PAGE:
But before you can deal with big data, you need to know some of the common terms being used, what they refer to, and how they typically apply within the enterprise. This will allow you to successfully engage with the different stakeholders and make sure everyone is on the same page, so projects don't over-promise and under-deliver.
Types of data
It's one thing to say that virtually every business will need to utilize big data at some point, but where is that data even coming from? Typically, we refer to big data as anything that gets produced at a high rate, usually in an automated fashion, although that's not always the case. Data producers are resources or people who produce this data. This can be IOT devices, software programs, hardware devices, or even people who write reports and notes. The format this data can take are multiple, but they usually fall into one of two categories: structured and unstructured.
Structured data is anything that can easily be structured inside of a database. This can be CSV or JSON files that have strict rows and columns, or fields which can be defined and imported automatically. Unstructured data however doesn't have anything like that. A PowerPoint presentation or a Word document would be classified as unstructured. This doesn't mean unstructured data can't be useful. In fact most businesses rely heavily on Microsoft Office applications and they produce hundreds if not thousands of Office documents per year, so you may need to handle unstructured data as well.
Two very common terms when talking about storage is a data lake and a data warehouse. A data lake is usually the first place your data ends up. This is typically a large arrays of hard drives where data gets dumped into folders, or it could be an objects storage system like Amazon S3. A typical scenario would have a series of S3 buckets with an API Gateway in front of them, and all of your data producers would be sending data to those buckets, and that ends up being your data lake.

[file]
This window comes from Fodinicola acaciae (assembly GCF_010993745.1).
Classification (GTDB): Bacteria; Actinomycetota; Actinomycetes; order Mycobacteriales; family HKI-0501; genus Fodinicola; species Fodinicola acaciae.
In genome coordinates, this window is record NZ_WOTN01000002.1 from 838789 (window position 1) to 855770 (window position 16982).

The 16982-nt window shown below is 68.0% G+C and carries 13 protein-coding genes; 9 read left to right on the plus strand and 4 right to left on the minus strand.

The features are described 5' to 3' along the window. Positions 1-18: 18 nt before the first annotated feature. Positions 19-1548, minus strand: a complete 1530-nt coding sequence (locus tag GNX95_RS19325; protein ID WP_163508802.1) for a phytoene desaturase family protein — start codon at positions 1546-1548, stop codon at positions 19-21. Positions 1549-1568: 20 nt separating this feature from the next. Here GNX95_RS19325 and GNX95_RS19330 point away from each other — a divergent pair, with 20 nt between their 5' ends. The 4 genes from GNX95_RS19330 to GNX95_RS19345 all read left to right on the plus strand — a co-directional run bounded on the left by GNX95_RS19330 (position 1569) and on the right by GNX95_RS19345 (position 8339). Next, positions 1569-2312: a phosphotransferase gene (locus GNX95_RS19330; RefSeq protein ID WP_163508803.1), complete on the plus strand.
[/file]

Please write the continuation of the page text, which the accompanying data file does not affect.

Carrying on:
The idea with a data lake is that you want all of your important data in a single location, to make it easier to process. But the data lake isn't where you do the processing, nor where you gain insights. A modern data platform will have a second level called a data warehouse. This is a structured solution such as a database or specialized data platform like Redshift or Snowflake. The data is taken from your data lake into the data warehouse for processing. Usually, you want your compute power to be separated from your data, so that you can provision as much computing power as needed for whatever task you need.
For example, let's say you have millions of GPS devices all around the world, dumping 10 TB of data every day into your data lake. Trying to constantly analyze this data would be a massive job. Instead, you want to categorize the data, pick the useful bits from the noise, and send easy to process content to your data warehouse. Once triaged and categorized, you will have a much easier time making sense of it.
None of these processes would have any point if you couldn't gain useful business insights. There are many tools out there to help you process data and do analytics, but usually you have to write code in order to make sense of your data, because every business case is slightly different. This is typically done by data scientists in Python, R, Scala using Apache Sparks or Databricks.
Big data is a very exciting field, but it can quickly become overwhelming if you don't put in place systems to automate and efficiently process the data. As IT professionals, it's part of our role to do that, and we have more tools now than ever to do just that.